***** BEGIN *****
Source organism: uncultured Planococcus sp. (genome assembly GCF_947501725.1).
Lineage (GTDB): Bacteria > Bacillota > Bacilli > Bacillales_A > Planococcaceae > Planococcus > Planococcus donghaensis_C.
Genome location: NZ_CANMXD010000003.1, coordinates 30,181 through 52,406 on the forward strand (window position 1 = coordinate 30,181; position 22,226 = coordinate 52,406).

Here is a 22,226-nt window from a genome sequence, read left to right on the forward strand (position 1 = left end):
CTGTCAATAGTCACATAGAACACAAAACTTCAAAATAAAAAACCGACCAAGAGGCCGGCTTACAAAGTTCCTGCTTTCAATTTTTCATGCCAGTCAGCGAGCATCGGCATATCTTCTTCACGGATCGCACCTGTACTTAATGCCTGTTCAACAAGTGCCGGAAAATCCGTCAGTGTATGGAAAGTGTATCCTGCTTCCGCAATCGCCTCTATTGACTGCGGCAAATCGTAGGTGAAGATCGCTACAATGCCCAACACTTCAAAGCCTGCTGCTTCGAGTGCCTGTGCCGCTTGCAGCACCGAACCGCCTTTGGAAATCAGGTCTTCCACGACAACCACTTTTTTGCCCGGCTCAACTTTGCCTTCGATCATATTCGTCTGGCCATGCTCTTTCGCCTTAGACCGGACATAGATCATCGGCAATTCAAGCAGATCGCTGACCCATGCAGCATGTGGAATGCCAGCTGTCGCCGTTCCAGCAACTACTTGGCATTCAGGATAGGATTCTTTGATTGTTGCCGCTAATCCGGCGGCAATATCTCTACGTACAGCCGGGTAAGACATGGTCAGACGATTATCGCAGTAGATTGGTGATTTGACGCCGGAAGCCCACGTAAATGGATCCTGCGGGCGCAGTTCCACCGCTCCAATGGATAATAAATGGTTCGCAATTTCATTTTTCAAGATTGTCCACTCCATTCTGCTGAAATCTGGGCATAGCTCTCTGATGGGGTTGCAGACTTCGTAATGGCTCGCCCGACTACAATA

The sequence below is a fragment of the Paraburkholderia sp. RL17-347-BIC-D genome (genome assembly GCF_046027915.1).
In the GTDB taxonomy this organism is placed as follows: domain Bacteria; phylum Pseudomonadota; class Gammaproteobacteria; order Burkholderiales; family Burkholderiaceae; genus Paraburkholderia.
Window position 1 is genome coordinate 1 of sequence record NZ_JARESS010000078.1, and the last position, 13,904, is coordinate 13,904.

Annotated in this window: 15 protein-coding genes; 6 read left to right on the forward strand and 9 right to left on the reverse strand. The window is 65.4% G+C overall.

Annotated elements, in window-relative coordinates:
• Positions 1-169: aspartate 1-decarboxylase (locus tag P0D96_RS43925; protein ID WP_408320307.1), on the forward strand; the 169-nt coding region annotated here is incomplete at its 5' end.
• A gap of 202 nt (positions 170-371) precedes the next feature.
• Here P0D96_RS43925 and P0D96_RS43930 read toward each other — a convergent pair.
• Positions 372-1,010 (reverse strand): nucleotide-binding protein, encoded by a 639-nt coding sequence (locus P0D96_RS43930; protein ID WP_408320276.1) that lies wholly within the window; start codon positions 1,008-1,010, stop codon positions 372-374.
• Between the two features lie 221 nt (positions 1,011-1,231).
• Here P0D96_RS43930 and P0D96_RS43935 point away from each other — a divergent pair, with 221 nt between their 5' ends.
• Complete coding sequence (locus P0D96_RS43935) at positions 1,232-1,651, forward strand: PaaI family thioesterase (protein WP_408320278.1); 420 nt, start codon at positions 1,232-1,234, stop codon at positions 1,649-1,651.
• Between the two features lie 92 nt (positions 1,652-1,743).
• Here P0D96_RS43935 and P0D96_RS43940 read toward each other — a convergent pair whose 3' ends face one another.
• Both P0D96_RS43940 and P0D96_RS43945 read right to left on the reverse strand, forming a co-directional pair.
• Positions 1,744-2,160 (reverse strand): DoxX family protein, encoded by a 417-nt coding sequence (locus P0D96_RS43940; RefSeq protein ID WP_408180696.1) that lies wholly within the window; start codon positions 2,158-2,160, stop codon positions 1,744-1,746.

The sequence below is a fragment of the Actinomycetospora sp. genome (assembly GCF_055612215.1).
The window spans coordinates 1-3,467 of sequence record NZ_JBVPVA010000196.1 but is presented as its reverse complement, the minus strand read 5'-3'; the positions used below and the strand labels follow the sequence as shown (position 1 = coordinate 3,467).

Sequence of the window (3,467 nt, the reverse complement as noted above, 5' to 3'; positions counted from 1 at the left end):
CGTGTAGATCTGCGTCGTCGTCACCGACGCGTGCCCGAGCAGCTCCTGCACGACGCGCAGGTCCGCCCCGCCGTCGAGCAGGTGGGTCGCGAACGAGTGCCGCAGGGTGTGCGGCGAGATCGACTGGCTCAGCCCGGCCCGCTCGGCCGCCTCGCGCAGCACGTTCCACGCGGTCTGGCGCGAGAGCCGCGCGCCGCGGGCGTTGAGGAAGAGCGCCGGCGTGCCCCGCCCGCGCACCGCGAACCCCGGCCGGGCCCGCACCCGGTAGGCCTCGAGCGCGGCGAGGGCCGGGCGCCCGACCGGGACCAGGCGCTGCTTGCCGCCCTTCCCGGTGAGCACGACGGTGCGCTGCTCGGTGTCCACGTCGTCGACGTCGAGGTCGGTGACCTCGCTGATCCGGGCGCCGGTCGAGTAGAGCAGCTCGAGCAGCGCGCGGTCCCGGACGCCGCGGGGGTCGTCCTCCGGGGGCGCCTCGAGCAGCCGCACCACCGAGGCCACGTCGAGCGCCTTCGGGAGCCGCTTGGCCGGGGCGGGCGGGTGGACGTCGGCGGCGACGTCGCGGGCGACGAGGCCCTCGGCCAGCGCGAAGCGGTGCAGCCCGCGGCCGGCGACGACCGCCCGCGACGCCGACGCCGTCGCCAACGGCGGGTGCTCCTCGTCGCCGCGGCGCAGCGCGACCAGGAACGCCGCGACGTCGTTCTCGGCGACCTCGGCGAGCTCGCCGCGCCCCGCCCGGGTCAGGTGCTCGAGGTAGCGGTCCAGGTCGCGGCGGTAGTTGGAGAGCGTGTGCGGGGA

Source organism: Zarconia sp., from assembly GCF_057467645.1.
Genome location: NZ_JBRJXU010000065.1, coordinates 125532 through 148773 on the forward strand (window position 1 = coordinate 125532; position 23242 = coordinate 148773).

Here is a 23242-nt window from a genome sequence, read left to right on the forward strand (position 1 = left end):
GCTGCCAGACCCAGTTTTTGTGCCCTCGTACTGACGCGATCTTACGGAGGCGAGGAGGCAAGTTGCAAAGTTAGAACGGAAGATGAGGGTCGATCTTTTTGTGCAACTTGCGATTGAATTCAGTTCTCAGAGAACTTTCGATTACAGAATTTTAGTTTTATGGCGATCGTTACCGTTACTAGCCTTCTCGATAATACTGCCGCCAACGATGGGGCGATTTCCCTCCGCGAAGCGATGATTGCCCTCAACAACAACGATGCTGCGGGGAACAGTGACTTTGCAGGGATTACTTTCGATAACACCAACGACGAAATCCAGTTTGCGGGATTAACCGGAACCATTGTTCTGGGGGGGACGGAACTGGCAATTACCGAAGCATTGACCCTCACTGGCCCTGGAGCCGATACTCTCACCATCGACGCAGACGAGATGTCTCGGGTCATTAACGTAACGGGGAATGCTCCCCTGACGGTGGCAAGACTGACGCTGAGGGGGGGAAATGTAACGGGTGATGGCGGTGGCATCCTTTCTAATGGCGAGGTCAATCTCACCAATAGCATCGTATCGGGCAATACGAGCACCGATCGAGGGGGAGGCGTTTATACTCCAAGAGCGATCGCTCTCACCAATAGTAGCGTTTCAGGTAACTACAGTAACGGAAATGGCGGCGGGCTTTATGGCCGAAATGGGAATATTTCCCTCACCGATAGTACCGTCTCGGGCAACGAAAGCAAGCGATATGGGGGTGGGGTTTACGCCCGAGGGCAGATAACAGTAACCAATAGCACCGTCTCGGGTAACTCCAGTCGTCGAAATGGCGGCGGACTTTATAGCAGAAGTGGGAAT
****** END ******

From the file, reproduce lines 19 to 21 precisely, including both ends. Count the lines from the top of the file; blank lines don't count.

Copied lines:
• Here P0D96_RS43935 and P0D96_RS43940 read toward each other — a convergent pair whose 3' ends face one another.
• Both P0D96_RS43940 and P0D96_RS43945 read right to left on the reverse strand, forming a co-directional pair.
• Positions 1,744-2,160 (reverse strand): DoxX family protein, encoded by a 417-nt coding sequence (locus P0D96_RS43940; RefSeq protein ID WP_408180696.1) that lies wholly within the window; start codon positions 2,158-2,160, stop codon positions 1,744-1,746.